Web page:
Security systems 'must embrace social networking'

Social networking is building an entirely new type of world that will require a major change in the way business organisations tackle information security,...

Social networking is building an entirely new type of world that will require a major change in the way business organisations tackle information security, an independent security advisor has warned.

David Lacey, who is also a member of the BCS Security Forum Strategic Panel, said traditional security techniques will not be applicable in future.

"Organisations will have to use the same media as their people are using, so if everyone is using social networking, they will have to engage at that level. They will have no choice. Otherwise they will be left behind with the wrong, inefficient mechanisms and techniques," he said.

Lacey will advise delegates at the Infosec Europe 2008 event in London next week to engage with the evolution of networks and develop entirely new approaches to security and governance to safeguard intellectual assets in those networks.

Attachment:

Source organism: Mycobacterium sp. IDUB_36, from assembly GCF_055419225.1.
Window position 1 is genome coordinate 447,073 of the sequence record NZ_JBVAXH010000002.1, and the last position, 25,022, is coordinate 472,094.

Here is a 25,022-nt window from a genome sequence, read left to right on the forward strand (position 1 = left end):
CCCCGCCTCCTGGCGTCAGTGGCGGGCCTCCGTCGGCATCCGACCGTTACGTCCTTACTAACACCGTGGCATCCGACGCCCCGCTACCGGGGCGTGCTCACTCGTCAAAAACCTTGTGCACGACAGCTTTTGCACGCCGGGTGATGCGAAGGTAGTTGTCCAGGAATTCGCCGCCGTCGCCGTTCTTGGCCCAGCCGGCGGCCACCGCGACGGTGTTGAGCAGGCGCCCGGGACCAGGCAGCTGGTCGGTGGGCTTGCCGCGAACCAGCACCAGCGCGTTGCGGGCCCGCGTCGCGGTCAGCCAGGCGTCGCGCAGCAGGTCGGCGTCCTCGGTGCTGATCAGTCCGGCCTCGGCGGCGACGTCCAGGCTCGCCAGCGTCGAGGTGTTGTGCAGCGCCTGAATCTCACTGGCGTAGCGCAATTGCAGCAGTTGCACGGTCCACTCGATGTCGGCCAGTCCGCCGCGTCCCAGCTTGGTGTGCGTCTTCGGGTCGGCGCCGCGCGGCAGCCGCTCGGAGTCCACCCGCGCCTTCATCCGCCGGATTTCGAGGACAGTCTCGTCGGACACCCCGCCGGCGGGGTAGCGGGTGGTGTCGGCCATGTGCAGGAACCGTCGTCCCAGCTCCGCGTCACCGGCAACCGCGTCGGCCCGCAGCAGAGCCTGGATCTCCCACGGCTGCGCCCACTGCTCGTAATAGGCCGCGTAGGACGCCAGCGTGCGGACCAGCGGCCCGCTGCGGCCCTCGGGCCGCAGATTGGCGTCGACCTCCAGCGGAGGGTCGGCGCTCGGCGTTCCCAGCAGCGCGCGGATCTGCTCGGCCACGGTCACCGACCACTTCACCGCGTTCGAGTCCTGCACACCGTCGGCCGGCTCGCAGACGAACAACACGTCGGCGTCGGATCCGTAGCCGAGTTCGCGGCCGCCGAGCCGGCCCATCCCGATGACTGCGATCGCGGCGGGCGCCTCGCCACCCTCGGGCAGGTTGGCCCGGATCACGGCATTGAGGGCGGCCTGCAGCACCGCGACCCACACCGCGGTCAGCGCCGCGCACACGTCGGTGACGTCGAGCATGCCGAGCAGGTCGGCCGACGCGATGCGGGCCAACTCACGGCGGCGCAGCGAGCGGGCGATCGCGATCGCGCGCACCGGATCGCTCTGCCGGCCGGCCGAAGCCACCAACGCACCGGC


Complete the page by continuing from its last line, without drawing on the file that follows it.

"The value [in information] is in moving it around and getting it to people, so organisations have got to focus on security around flows of information, and not put walls around valuable intellectual assets, which requires an entirely different way of doing security," he said.

Lacey said it was important to raise awareness and stimulate debate around the impact of social networking on governance, intellectual property ownership and business.

"The potential for espionage and fraud is dramatic where you have social networks, because it is easy to expose information accidentally, unconsciously or deliberately," he said.

According to Lacey, most organisations will have a lot of work to do to minimise the possibility of losing intellectual assets through networks. They will have to look to new technologies that are smart enough to monitor outgoing flows of information.

"Security should be about keeping information and business moving - that is the first paradigm shift we have to make. The reaction to a social network should not be to lock it down. It should be to enable it and provide protection around the flows of information," he said.




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